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Investors have clearly become more optimistic about the likely pace of global growth in recent months. Much of that optimism has been spurred by expectations of more growth-friendly policy settings in the United States. Little noticed, however, in our view, is the global trend toward easier fiscal policy and the role defence spending in Europe might play.  

Looser fiscal policy on the horizon 

Looser fiscal policy is on the horizon. The underlying primary balance for the Organisation for Economic Co-operation and Development (OECD) area as a whole – a good approximation for the aggregate fiscal stance – is estimated to have already eased by 0.2 per cent of gross domestic product (GDP) in 2016. That’s admittedly a small relaxation of fiscal policy but it follows several years, from 2010 to 2015, when fiscal austerity had typically been the norm. 

The OECD is also assuming that fiscal policy becomes much looser in the period ahead and specifically by a further 1.5 per cent of GDP from 2017 to 2018.

Although the economic situation, particularly in several European countries, might not necessarily lend themselves to increase fiscal spending, we believe politicians’ views on the scope for fiscal policy to boost demand are changing.

The global trend towards looser fiscal but tighter (or less accommodative) monetary policy

 

Fiscal policy 2

 

Defence is the best offence

Implications of a likely looser fiscal policy and tighter monetary policy stance for some asset classes are far reaching. More importantly, we believe the shift towards tighter
monetary policy and easier fiscal policy will lend itself to increase defence spending in Europe.

Following the election of President Trump there is now growing pressure on a number of NATO member states including European member states to boost their defence spending. NATO guidelines specifically suggest that defence expenditure should account for at least two per cent of the member state’s GDP. However, amongst eurozone countries there are only three that comply with the NATO threshold. Moreover, our calculations suggest that in order for those eurozone NATO members to meet a two per cent defence spending target their combined spending needs to be increased by 0.5 per cent of eurozone GDP. That amounts to around EUR51bn. At first glance – and if it were implemented in isolation – this is a sizeable potential fiscal stimulus.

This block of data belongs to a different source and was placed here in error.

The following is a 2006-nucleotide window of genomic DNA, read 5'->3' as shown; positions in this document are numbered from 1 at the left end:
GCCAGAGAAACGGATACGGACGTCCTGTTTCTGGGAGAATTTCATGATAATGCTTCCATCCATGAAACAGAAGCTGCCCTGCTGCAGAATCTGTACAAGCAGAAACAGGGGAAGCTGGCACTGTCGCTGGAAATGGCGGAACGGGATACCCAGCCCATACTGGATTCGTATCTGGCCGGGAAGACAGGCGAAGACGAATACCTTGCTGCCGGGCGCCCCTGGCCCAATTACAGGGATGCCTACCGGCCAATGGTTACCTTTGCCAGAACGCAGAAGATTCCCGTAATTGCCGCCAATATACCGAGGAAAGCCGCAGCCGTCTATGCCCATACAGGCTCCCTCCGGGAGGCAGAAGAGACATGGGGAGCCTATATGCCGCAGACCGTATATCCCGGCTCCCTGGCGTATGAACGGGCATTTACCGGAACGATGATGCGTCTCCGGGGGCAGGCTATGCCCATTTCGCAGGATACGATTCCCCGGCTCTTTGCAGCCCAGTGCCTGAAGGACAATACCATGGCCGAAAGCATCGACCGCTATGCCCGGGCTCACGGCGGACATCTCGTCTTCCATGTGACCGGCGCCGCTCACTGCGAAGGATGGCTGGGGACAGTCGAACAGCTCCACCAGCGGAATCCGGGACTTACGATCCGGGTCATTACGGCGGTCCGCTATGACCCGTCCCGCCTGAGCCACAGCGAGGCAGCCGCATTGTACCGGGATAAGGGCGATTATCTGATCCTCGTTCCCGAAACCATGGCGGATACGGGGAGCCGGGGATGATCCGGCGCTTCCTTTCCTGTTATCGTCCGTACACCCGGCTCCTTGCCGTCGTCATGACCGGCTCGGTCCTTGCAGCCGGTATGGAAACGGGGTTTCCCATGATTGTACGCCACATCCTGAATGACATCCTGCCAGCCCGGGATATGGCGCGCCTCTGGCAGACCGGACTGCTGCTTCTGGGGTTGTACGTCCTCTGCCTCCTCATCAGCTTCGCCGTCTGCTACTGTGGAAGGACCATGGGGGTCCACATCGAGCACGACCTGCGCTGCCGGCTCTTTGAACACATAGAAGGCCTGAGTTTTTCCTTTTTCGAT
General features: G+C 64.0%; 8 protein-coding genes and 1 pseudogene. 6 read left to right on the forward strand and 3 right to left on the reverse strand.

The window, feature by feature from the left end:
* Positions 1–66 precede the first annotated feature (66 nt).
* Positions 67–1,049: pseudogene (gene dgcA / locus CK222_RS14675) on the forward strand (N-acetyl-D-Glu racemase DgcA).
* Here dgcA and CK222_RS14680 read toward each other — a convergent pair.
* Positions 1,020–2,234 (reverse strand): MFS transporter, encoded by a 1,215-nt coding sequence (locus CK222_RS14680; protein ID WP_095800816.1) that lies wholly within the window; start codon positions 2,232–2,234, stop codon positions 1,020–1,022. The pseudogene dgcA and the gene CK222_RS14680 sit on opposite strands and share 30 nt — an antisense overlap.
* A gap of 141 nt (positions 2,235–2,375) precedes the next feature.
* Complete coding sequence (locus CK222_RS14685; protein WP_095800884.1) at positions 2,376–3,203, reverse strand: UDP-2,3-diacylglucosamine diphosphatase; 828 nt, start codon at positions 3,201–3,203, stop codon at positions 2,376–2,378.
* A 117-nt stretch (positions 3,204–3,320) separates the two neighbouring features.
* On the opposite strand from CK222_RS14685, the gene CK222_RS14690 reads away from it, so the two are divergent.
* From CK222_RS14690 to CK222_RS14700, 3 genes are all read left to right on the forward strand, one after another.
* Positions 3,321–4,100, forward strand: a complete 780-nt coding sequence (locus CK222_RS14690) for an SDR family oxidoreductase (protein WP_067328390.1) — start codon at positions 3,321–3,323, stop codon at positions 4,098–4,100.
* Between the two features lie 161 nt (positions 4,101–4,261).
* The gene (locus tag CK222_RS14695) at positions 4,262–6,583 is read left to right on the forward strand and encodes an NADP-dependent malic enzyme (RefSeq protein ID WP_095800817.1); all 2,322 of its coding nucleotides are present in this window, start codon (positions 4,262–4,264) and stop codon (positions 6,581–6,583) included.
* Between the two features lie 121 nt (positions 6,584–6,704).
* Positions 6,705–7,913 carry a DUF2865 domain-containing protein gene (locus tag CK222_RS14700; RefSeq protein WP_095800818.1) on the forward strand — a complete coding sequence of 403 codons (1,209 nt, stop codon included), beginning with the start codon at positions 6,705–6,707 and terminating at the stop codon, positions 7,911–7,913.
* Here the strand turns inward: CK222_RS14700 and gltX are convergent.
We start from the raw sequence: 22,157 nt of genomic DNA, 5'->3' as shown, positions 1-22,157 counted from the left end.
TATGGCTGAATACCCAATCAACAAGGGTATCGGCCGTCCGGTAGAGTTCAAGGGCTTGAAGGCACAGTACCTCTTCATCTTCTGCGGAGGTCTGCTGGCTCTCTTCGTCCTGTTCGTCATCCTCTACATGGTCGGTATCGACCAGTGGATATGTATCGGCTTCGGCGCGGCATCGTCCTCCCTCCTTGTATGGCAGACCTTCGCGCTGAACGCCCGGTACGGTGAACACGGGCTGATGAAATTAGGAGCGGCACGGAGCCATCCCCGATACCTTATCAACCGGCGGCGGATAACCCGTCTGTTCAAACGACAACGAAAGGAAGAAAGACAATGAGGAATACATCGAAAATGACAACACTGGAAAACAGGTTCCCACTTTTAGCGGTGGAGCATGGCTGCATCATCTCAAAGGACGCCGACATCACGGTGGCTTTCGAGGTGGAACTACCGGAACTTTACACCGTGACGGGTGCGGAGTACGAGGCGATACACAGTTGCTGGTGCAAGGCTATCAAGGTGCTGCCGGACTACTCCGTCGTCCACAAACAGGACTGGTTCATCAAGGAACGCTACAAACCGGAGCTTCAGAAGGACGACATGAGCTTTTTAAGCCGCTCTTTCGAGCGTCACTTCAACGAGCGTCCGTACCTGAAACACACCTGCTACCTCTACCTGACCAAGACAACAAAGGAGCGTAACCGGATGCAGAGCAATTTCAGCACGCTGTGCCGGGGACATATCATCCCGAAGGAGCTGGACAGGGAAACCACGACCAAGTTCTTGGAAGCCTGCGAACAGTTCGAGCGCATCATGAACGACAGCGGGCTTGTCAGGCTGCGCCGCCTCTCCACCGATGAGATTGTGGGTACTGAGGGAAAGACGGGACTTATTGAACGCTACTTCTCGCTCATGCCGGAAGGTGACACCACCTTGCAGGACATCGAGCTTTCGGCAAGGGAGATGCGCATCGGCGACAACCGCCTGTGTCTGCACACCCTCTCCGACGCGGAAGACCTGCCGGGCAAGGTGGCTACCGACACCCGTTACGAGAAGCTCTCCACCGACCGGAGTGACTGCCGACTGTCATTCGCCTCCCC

There is little academic research on what the fiscal multiplier on increased military expenditure in Europe would be. Assuming a fiscal multiplier of around one on increased aggregate government consumption in the Eurozone, a fiscal boost worth 0.5 per cent of GDP that is driven by increased defence spending, would, in other words, boost GDP by around 0.5 per cent relative to a baseline after one year. It would incidentally also raise consumer prices by around 0.5 per cent after one year.

The shift is global

Whilst the focus has been on the US increasing its defence spending, we believe there is plenty of scope for defence spending to increase on the other side of the Atlantic.

A global shift toward easier fiscal policy settings is already underway and Europe is likely to make an important contribution to this trend even if their ability to do so is constrained by fiscal legacy positions and budgetary rules.

For further insight on the looser fiscal policy download the full report here and visit our Themes and Trades page for our latest analysis and thematic research.

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